A Case For Exploring the Creeks Less Paddled


For True Adventure, Paddle the Creek Less Traveled

Let’s face it, most people are sheep. The majority of us go to sanctioned destinations. Places touted in “10 Best” articles in publications like this one. Places akin to the boardwalks in Yellowstone. Safe, vetted, controlled, predictable . . . unless your dog suddenly jumps into the hot pot. When it comes to rivers, the vast majority head for known stretches of water with shuttles in place, published maps and route descriptions, lottery systems, recommended campsites, established access, up-to-the-minute water gauges and plenty of company for backup if things go south. It’s the path of least resistance.

But then there are the 5-10% of us who relish being off the radar, even if it means some unexpected adventure, the occasional epic, and once in a while, a complete bust. For us, the quest is for those stretches of water that never appear in a guidebook, those without a streamflow gauge, sketchy access, no shuttle service. In short, the blank spots on the map where adventure, mishap, hilarity and intense reward all await. They are dives into the unknown. Think of them as ghost streams, wafting unnoticed through the landscape. There are more of them than you might think, once you pay attention.

They are also places that, once found, should never be identified in a story like this, so stop anticipating.

It’s one thing to discover a slightly less-traveled section along a major corridor – that piece of the Missouri River that arcs away from the highway and winds through islands full of birds and braided channel. A bit of the lower Madison that has a reputation for snags that keeps most floaters away, but for anyone with water sense, is a lovely day full of side channels, bald eagles, sandhill cranes and the occasional moose.

It’s quite another to stumble on a stream that truly drops down a rabbit hole into another dimension. This spring has been a good one on that count. I’ve found three stretches of water where no one goes, where I might as well have slipped back 100 years in time, where sweet water and empty country take over, or where I enter a zany obstacle course of fraught conditions – combat boating through barbed wire, low bridges, diversion dams, bushwhack portages, lethal shrubbery and deadfall.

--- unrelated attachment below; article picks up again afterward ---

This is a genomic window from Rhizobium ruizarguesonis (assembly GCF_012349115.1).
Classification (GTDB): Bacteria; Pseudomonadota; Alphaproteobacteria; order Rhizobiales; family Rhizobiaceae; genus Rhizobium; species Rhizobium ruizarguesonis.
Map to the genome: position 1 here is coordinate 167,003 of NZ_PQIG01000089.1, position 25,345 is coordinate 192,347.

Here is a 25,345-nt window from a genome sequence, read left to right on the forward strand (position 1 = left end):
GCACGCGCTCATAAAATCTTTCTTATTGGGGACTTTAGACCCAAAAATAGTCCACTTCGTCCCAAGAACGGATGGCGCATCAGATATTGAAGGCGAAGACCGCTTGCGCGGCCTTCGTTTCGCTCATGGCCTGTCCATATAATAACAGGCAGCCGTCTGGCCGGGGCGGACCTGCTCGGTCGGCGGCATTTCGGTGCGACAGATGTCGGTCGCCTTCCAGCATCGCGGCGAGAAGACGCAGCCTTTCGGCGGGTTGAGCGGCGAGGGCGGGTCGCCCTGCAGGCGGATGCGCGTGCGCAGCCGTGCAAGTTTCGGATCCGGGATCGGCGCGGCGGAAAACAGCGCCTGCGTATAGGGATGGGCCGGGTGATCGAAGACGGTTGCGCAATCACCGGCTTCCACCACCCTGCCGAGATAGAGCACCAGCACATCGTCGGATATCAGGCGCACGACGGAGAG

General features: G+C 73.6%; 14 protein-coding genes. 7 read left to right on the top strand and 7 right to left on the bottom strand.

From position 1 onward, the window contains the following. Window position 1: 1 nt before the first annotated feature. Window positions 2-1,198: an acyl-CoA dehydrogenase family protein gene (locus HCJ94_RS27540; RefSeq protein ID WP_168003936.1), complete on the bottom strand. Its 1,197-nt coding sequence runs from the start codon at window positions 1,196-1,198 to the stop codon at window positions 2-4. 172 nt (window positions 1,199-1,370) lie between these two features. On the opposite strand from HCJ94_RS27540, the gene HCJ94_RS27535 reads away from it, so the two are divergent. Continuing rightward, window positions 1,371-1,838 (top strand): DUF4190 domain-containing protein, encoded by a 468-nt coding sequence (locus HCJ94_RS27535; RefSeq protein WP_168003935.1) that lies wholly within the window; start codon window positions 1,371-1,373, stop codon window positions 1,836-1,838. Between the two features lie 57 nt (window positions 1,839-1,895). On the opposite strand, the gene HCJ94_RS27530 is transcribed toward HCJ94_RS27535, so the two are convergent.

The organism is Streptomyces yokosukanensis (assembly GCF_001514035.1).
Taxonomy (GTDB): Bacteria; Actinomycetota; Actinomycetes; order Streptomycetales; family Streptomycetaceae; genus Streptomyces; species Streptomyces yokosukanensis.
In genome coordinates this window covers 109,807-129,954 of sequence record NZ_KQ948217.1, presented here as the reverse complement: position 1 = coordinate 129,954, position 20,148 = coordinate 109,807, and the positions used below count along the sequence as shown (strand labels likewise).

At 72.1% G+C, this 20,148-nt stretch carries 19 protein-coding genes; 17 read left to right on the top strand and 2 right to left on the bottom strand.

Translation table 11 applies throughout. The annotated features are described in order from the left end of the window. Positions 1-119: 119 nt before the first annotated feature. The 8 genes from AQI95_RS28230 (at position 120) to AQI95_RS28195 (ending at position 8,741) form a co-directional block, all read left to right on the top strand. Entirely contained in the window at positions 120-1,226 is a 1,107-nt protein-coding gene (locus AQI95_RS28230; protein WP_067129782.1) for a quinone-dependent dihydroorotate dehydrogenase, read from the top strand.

In this quest, being able to take a joke is mandatory.

You never know how these things come to you. It might be a conversation with another long-time boater who mentions a place they paddled once, 30-years ago. One time, it was by virtue of taking a wrong turn on my way back from a trip and following a beautiful side stream up a valley until I forgot I was lost . . . a stream I came back to paddle a year later. More often, it’s the reward of map-gazing.

Remember maps? I still spend a lot of time with quads spread out of the floor, following blue squiggles running through quiet country. Or it could be the product of driving around looking at stuff, following ranch roads, finding bridges, checking out fishing access.

By definition, it is a crapshoot, which is both the pro and the con.

At some point, you go. Put in at a ranch bridge, careful to avoid trespass, neck prickling with the sense of being watched by hair-trigger landowners. Slip away downstream, around the first bend, into the unknown. At least at the start, my standard strategy is to creep around the insides of bends, wary of barbed wire, diversions, deadfall, low bridges and unexpected drops.  In some cases, that caution is absolutely necessary – in and out of boats, leaping for shore, portaging around obstacles or unrunnable water. Other times, a few bends down, the anxiety relaxes in the spell of sliding current and lovely, empty country, mile after mile of it unfurling beneath the bow.

Either way, it’s an immersion into the unsanctioned, the unvetted, the frontier. Maybe not a first descent, but what might as well be, for all you know of what’s around the bend. That quality of discovery, of adventure, of exploration – that feeling of being alive and tingling with anticipation of what’s next.

At the take out, the congratulations of either having survived, or the awe of having discovered an unbelievable hidden gem . . . followed by the unspoken pact to keep the secret.


The article was originally published on Canoe & Kayak

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